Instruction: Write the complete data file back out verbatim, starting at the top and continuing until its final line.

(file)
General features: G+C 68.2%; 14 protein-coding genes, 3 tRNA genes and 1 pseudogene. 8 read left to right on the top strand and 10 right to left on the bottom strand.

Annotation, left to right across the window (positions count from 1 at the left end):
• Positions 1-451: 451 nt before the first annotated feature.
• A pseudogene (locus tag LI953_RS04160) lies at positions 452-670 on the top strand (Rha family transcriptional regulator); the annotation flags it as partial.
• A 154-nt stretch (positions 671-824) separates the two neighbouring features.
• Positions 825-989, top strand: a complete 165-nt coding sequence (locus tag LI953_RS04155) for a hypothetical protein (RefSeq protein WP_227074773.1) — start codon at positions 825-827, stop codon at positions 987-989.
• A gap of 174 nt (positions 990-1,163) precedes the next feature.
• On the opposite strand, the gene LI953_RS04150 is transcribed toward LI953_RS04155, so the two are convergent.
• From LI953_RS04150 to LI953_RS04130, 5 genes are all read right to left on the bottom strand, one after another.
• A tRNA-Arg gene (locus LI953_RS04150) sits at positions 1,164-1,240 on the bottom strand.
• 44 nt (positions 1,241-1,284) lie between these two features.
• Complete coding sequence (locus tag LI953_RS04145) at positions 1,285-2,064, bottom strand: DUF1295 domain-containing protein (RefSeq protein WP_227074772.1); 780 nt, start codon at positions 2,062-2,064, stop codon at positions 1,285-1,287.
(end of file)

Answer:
General features: G+C 68.2%; 14 protein-coding genes, 3 tRNA genes and 1 pseudogene. 8 read left to right on the top strand and 10 right to left on the bottom strand.

Annotation, left to right across the window (positions count from 1 at the left end):
• Positions 1-451: 451 nt before the first annotated feature.
• A pseudogene (locus tag LI953_RS04160) lies at positions 452-670 on the top strand (Rha family transcriptional regulator); the annotation flags it as partial.
• A 154-nt stretch (positions 671-824) separates the two neighbouring features.
• Positions 825-989, top strand: a complete 165-nt coding sequence (locus tag LI953_RS04155) for a hypothetical protein (RefSeq protein WP_227074773.1) — start codon at positions 825-827, stop codon at positions 987-989.
• A gap of 174 nt (positions 990-1,163) precedes the next feature.
• On the opposite strand, the gene LI953_RS04150 is transcribed toward LI953_RS04155, so the two are convergent.
• From LI953_RS04150 to LI953_RS04130, 5 genes are all read right to left on the bottom strand, one after another.
• A tRNA-Arg gene (locus LI953_RS04150) sits at positions 1,164-1,240 on the bottom strand.
• 44 nt (positions 1,241-1,284) lie between these two features.
• Complete coding sequence (locus tag LI953_RS04145) at positions 1,285-2,064, bottom strand: DUF1295 domain-containing protein (RefSeq protein WP_227074772.1); 780 nt, start codon at positions 2,062-2,064, stop codon at positions 1,285-1,287.